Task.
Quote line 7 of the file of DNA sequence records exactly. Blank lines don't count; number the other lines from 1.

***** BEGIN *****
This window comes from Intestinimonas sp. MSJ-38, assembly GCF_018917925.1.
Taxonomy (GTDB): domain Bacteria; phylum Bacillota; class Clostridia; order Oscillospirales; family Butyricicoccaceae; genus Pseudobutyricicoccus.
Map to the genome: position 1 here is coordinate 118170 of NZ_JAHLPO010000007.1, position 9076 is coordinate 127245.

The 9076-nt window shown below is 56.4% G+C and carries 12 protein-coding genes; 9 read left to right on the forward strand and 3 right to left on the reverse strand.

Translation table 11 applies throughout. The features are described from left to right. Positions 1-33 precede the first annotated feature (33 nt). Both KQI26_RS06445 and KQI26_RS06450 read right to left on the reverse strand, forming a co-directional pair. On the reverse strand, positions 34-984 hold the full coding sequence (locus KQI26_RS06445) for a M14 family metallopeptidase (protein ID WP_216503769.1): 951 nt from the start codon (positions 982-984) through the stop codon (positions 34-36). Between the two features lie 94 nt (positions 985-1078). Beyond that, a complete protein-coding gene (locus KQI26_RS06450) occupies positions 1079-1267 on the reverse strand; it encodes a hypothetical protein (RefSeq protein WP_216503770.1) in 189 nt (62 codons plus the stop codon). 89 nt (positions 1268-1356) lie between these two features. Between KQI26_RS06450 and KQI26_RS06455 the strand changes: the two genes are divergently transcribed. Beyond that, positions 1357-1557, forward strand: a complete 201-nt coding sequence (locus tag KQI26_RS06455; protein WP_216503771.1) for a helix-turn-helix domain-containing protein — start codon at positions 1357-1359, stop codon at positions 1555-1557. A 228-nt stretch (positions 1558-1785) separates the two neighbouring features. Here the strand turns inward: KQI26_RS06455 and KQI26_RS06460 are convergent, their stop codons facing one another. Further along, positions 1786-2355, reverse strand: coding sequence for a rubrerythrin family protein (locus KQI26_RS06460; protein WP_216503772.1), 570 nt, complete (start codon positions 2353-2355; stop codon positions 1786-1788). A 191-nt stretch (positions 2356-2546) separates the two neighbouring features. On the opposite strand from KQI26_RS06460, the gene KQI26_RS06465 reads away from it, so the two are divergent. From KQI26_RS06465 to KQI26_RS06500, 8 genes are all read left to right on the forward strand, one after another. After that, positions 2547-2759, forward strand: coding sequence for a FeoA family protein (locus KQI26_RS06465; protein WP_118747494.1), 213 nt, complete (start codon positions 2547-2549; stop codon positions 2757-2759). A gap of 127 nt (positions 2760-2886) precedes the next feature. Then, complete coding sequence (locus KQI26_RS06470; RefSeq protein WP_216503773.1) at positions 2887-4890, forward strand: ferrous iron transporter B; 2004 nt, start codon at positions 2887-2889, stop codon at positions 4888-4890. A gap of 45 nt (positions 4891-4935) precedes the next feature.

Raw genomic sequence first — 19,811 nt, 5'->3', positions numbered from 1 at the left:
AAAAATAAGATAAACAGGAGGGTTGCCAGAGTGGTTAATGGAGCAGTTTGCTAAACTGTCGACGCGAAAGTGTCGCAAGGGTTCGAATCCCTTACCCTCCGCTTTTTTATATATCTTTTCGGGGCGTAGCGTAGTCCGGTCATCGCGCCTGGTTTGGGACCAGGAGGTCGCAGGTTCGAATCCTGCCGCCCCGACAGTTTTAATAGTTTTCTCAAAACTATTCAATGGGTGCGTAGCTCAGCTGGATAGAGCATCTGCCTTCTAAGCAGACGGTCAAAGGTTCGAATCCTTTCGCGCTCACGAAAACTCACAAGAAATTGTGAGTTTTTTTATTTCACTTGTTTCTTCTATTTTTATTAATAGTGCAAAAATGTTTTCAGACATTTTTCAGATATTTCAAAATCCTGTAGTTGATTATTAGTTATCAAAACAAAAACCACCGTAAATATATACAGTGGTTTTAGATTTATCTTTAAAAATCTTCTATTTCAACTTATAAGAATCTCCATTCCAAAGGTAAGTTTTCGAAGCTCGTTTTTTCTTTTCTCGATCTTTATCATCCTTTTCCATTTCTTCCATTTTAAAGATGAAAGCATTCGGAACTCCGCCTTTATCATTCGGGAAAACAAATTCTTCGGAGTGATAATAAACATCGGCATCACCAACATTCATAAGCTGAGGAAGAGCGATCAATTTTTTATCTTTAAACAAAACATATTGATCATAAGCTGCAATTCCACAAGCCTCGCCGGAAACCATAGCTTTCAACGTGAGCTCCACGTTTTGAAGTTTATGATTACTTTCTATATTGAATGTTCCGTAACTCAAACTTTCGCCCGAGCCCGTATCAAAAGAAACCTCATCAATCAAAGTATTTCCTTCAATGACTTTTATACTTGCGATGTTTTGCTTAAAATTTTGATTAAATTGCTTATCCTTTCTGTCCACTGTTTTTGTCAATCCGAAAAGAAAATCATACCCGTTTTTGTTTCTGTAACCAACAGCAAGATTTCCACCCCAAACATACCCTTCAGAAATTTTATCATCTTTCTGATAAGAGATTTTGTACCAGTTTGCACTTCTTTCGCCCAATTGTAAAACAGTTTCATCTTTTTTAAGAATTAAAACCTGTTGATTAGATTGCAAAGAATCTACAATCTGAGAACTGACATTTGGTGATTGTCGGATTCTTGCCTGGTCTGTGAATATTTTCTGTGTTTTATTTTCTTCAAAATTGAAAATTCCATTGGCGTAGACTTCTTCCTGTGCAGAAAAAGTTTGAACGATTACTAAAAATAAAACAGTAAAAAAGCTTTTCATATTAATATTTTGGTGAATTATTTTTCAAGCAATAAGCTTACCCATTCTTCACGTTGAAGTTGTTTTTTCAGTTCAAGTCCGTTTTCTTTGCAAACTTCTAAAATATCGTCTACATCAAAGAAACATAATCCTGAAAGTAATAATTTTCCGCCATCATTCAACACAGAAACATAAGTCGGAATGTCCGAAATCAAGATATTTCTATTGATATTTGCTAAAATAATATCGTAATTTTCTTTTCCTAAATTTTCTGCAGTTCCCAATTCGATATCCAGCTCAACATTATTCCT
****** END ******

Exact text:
AAAAATAAGATAAACAGGAGGGTTGCCAGAGTGGTTAATGGAGCAGTTTGCTAAACTGTCGACGCGAAAGTGTCGCAAGGGTTCGAATCCCTTACCCTCCGCTTTTTTATATATCTTTTCGGGGCGTAGCGTAGTCCGGTCATCGCGCCTGGTTTGGGACCAGGAGGTCGCAGGTTCGAATCCTGCCGCCCCGACAGTTTTAATAGTTTTCTCAAAACTATTCAATGGGTGCGTAGCTCAGCTGGATAGAGCATCTGCCTTCTAAGCAGACGGTCAAAGGTTCGAATCCTTTCGCGCTCACGAAAACTCACAAGAAATTGTGAGTTTTTTTATTTCACTTGTTTCTTCTATTTTTATTAATAGTGCAAAAATGTTTTCAGACATTTTTCAGATATTTCAAAATCCTGTAGTTGATTATTAGTTATCAAAACAAAAACCACCGTAAATATATACAGTGGTTTTAGATTTATCTTTAAAAATCTTCTATTTCAACTTATAAGAATCTCCATTCCAAAGGTAAGTTTTCGAAGCTCGTTTTTTCTTTTCTCGATCTTTATCATCCTTTTCCATTTCTTCCATTTTAAAGATGAAAGCATTCGGAACTCCGCCTTTATCATTCGGGAAAACAAATTCTTCGGAGTGATAATAAACATCGGCATCACCAACATTCATAAGCTGAGGAAGAGCGATCAATTTTTTATCTTTAAACAAAACATATTGATCATAAGCTGCAATTCCACAAGCCTCGCCGGAAACCATAGCTTTCAACGTGAGCTCCACGTTTTGAAGTTTATGATTACTTTCTATATTGAATGTTCCGTAACTCAAACTTTCGCCCGAGCCCGTATCAAAAGAAACCTCATCAATCAAAGTATTTCCTTCAATGACTTTTATACTTGCGATGTTTTGCTTAAAATTTTGATTAAATTGCTTATCCTTTCTGTCCACTGTTTTTGTCAATCCGAAAAGAAAATCATACCCGTTTTTGTTTCTGTAACCAACAGCAAGATTTCCACCCCAAACATACCCTTCAGAAATTTTATCATCTTTCTGATAAGAGATTTTGTACCAGTTTGCACTTCTTTCGCCCAATTGTAAAACAGTTTCATCTTTTTTAAGAATTAAAACCTGTTGATTAGATTGCAAAGAATCTACAATCTGAGAACTGACATTTGGTGATTGTCGGATTCTTGCCTGGTCTGTGAATATTTTCTGTGTTTTATTTTCTTCAAAATTGAAAATTCCATTGGCGTAGACTTCTTCCTGTGCAGAAAAAGTTTGAACGATTACTAAAAATAAAACAGTAAAAAAGCTTTTCATATTAATATTTTGGTGAATTATTTTTCAAGCAATAAGCTTACCCATTCTTCACGTTGAAGTTGTTTTTTCAGTTCAAGTCCGTTTTCTTTGCAAACTTCTAAAATATCGTCTACATCAAAGAAACATAATCCTGAAAGTAATAATTTTCCGCCATCATTCAACACAGAAACATAAGTCGGAATGTCCGAAATCAAGATATTTCTATTGATATTTGCTAAAATAATATCGTAATTTTCTTTTCCTAAATTTTCTGCAGTTCCCAATTCGATATCCAGCTCAACATTATTCCT